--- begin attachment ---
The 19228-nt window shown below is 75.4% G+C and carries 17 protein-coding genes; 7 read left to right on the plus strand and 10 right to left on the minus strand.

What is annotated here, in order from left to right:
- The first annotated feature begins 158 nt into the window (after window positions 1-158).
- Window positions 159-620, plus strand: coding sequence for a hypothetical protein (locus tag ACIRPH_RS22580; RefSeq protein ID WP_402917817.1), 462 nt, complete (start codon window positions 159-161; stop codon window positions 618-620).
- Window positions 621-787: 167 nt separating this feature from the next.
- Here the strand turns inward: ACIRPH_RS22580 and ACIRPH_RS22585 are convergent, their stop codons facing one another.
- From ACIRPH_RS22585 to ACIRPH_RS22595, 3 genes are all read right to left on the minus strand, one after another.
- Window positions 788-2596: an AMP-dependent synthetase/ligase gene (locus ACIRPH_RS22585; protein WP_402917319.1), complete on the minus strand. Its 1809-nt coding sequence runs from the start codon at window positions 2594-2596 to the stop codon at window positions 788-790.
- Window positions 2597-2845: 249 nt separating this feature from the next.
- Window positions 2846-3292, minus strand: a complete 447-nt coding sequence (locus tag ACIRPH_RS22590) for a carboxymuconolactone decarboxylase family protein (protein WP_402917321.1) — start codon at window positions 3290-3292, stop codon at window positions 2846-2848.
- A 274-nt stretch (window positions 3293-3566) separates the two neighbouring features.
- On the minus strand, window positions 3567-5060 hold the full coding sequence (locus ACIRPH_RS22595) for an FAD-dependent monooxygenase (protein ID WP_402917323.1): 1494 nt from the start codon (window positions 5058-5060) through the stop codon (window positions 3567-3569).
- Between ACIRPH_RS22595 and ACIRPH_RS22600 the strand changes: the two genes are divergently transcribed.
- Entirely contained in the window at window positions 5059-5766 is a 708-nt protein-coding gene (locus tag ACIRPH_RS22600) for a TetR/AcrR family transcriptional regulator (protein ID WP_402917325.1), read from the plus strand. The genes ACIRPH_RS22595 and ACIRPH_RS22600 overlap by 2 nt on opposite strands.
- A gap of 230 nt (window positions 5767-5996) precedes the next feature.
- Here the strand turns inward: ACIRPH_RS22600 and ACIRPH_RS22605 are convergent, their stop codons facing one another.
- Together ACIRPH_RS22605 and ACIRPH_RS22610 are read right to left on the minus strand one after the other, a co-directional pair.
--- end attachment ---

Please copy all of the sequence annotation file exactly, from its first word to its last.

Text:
The 19228-nt window shown below is 75.4% G+C and carries 17 protein-coding genes; 7 read left to right on the plus strand and 10 right to left on the minus strand.

What is annotated here, in order from left to right:
- The first annotated feature begins 158 nt into the window (after window positions 1-158).
- Window positions 159-620, plus strand: coding sequence for a hypothetical protein (locus tag ACIRPH_RS22580; RefSeq protein ID WP_402917817.1), 462 nt, complete (start codon window positions 159-161; stop codon window positions 618-620).
- Window positions 621-787: 167 nt separating this feature from the next.
- Here the strand turns inward: ACIRPH_RS22580 and ACIRPH_RS22585 are convergent, their stop codons facing one another.
- From ACIRPH_RS22585 to ACIRPH_RS22595, 3 genes are all read right to left on the minus strand, one after another.
- Window positions 788-2596: an AMP-dependent synthetase/ligase gene (locus ACIRPH_RS22585; protein WP_402917319.1), complete on the minus strand. Its 1809-nt coding sequence runs from the start codon at window positions 2594-2596 to the stop codon at window positions 788-790.
- Window positions 2597-2845: 249 nt separating this feature from the next.
- Window positions 2846-3292, minus strand: a complete 447-nt coding sequence (locus tag ACIRPH_RS22590) for a carboxymuconolactone decarboxylase family protein (protein WP_402917321.1) — start codon at window positions 3290-3292, stop codon at window positions 2846-2848.
- A 274-nt stretch (window positions 3293-3566) separates the two neighbouring features.
- On the minus strand, window positions 3567-5060 hold the full coding sequence (locus ACIRPH_RS22595) for an FAD-dependent monooxygenase (protein ID WP_402917323.1): 1494 nt from the start codon (window positions 5058-5060) through the stop codon (window positions 3567-3569).
- Between ACIRPH_RS22595 and ACIRPH_RS22600 the strand changes: the two genes are divergently transcribed.
- Entirely contained in the window at window positions 5059-5766 is a 708-nt protein-coding gene (locus tag ACIRPH_RS22600) for a TetR/AcrR family transcriptional regulator (protein ID WP_402917325.1), read from the plus strand. The genes ACIRPH_RS22595 and ACIRPH_RS22600 overlap by 2 nt on opposite strands.
- A gap of 230 nt (window positions 5767-5996) precedes the next feature.
- Here the strand turns inward: ACIRPH_RS22600 and ACIRPH_RS22605 are convergent, their stop codons facing one another.
- Together ACIRPH_RS22605 and ACIRPH_RS22610 are read right to left on the minus strand one after the other, a co-directional pair.